Posted by: BillT at July 21, 2008 02:58 PM

You should have worked harder and gone to college. Then you could be desecrating the Eucharist with your betters.

Posted by: Grim at July 21, 2008 03:19 PM

B.A., English, Siena College, 1968 -- back in the days when you had to actually work for one and it meant something when you got it.

*sigh*

These days, it means you've mastered sixth grade English -- not necessarily including spelling...

Posted by: BillT at July 21, 2008 03:30 PM

Bill got a C- in desecrating the Host, Grim.

Posted by: Cassandra at July 21, 2008 03:47 PM

Oh, big deal -- so I forgot to floss that morning...

Posted by: BillT at July 21, 2008 04:08 PM

Ah, well. I have a M.A. in History, and I got stuck in Iraq too.

Actually, I went to interview once with one of the civilian agencies. The interviewer said, "We've never heard of your school. Are you sure it's accredited?"

"It's a state university. Says so right in the name."

"Well, yes, but still, I've never heard of..."

"Who do you suppose does the accreditation for universities? The state, right?"

They frowned and shuffled the papers, and I didn't get the job. Small Southern schools might as well not exist, state universities or not, as far as the civilian elite is concerned. Although I met a Major General who had his degree from Savannah State, which was smaller even than my school -- so once again, the rules are different in the military.

Posted by: Grim at July 21, 2008 04:14 PM

Wasn't it in the [shudder] South, though?

Posted by: Cassandra at July 21, 2008 04:23 PM

That's true. Not a good Yankee school like Bill's.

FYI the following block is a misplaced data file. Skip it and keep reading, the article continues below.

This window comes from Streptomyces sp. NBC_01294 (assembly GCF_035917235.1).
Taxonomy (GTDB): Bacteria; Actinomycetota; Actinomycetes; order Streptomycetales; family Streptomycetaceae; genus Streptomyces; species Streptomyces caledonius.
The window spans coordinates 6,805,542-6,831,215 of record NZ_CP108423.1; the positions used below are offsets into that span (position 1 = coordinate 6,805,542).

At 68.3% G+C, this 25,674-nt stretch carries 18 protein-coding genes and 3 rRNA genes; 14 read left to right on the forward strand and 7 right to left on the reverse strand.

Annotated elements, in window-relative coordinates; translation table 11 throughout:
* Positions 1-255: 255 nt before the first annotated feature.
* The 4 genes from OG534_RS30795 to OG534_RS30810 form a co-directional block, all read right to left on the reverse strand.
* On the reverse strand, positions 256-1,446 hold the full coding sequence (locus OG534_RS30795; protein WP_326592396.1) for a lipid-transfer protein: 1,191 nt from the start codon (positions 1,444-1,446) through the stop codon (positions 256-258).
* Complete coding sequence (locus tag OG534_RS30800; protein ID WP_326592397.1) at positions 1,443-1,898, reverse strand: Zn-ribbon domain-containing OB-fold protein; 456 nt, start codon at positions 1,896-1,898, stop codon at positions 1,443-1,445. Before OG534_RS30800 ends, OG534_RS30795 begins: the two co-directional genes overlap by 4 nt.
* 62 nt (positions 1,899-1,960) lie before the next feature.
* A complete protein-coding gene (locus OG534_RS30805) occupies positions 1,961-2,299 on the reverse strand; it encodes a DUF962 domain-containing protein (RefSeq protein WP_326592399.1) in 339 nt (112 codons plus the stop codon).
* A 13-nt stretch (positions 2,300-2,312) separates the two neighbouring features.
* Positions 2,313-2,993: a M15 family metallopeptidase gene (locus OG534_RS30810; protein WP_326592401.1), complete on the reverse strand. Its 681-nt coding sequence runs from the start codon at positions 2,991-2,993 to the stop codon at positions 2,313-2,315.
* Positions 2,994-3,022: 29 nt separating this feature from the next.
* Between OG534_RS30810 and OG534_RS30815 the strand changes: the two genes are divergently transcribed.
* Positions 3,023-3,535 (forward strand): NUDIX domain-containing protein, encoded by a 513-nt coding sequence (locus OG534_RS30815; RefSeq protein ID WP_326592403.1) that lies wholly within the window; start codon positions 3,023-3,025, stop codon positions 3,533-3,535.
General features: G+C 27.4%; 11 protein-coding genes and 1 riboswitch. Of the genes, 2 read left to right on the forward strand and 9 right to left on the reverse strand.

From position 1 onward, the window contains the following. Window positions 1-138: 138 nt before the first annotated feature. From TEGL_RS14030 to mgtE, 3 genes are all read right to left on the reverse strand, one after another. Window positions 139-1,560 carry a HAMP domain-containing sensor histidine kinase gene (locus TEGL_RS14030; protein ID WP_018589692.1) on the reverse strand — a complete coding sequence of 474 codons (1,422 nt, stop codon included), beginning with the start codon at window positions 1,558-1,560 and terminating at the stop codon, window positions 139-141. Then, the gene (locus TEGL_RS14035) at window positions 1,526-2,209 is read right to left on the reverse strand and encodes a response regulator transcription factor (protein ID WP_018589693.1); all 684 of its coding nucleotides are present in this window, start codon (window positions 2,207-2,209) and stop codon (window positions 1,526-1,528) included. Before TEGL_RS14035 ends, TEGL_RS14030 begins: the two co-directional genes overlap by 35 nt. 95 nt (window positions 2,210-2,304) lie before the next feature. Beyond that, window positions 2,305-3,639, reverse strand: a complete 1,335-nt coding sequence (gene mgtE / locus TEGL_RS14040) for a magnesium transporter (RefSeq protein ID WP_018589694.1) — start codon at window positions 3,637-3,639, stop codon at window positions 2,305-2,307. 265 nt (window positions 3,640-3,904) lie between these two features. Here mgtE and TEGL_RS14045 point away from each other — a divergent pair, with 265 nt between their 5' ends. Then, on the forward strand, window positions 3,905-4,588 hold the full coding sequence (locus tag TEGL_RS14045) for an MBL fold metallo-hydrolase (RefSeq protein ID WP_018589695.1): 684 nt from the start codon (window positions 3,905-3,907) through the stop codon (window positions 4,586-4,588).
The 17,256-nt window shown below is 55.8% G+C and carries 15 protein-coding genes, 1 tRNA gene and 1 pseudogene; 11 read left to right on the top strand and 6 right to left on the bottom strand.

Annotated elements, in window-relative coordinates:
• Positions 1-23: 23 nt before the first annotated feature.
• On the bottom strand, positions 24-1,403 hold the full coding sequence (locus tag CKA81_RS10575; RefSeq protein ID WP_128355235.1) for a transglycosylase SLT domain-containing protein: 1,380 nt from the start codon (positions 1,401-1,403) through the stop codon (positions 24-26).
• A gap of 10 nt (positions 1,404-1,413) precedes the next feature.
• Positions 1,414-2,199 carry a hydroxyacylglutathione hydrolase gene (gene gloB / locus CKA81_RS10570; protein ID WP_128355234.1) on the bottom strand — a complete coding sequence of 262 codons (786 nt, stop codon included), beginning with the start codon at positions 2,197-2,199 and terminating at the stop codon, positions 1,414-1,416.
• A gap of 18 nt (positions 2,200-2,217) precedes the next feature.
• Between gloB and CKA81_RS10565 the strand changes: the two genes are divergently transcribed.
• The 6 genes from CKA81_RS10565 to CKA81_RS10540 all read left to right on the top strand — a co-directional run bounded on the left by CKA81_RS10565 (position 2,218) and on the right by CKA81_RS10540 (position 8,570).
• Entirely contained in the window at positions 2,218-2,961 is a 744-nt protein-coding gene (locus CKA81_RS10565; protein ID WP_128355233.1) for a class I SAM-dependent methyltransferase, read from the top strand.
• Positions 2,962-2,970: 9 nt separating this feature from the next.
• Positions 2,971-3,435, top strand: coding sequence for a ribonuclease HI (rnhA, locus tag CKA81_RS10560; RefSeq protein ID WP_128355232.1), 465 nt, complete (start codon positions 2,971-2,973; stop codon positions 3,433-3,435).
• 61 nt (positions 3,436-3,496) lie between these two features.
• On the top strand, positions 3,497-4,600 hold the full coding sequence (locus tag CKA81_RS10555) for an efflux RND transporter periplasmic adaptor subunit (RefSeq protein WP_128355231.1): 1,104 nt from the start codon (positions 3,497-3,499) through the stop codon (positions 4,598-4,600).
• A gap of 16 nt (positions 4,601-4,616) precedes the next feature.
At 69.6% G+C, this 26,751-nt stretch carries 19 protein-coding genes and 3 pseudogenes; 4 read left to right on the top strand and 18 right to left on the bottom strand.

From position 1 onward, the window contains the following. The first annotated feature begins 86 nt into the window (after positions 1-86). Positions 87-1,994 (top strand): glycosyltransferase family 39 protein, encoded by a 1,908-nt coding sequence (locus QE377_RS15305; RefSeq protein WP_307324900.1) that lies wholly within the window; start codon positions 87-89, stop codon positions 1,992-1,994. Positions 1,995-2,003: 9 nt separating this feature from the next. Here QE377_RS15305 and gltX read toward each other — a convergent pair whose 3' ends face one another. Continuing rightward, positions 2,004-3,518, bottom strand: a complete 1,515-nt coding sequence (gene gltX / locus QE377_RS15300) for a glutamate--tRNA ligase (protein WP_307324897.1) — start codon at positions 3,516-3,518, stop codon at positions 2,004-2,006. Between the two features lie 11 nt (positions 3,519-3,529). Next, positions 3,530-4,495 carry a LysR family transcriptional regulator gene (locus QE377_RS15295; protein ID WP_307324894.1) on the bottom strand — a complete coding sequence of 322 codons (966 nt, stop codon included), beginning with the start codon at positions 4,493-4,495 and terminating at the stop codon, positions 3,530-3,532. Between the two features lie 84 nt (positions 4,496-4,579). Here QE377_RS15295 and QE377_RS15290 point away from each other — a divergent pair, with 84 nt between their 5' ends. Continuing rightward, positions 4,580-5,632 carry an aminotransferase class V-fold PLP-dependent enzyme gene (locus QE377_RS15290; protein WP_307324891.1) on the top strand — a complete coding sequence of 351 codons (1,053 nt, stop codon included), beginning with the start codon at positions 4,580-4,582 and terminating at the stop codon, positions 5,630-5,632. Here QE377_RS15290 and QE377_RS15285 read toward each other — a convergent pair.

Posted by: Grim at July 21, 2008 04:27 PM

Did I miss this, or ignore it, trying to keep my blood pressure down? Doesn't matter, the fools at the university I used to go to are at it again. He's trying to start a fight, like the Fred Phelps clan, and I doubt that they'll do anything to or about him. The ethics of trying to provoke others I don't know about; I try to avoid doing so in my attempts to be a gentleman.

The Host, though, is an old problem that I discussed in Confirmation all of those many years ago. He can't get one; all he can get are crackers, loaves, and pieces thereof. The miracle is miraculously undone when such profane things are attempted, or if it's accidentally contaminated (dropped on the floor, ....)

(Profane, is that the right word? I'm not sure.)

Posted by: htom at July 21, 2008 04:33 PM

Yup, profane is the adjective -- to profane is the verb.

The Church hasn't exactly publicized the official teaching, but it's commonly-held that the Host remains sacred *despite* any human attempt at profanation.

Which doesn't stop dillweeds from diddling through their Black Masses (which weren't common in the Middle Ages and are probably even rarer these days, despite Hollywood's best efforts) and certainly didn't stop the witch hunts of the Inquisition.

Posted by: BillT at July 21, 2008 04:54 PM

To put it simply, Myers is engaging in an act of irrational pride, thinking of the Host as merely a magical object subject to his will.

It would be like me spitting into the daylight and proclaiming that I had succeeded in defiling the sun...

Posted by: BillT at July 21, 2008 05:16 PM

Actually, I went to interview once with one of the civilian agencies. The interviewer said, "We've never heard of your school. Are you sure it's accredited?"

What kind of 'agency' prefers Ivy League education over on job training, work ethics, and your ability or willingness to learn the special training you will need for the business?

Bookworm mentioned that lawyer firms are like that. If you don't come from Harvard or what not, you're like a zero.

They frowned and shuffled the papers, and I didn't get the job.

Not sure whether you'd be happy with that kind of work environment, anyways. Licking the boots of your social and edumacation superiors does get kind of old after all.

so once again, the rules are different in the military.

Yeah, the military takes most of the responsibility for training you. The exisgencies of war have a lot to do with that.

Even the recognition that being on the low totem pole in an officer graduating class would not be a career killer for those interested in combat field commands.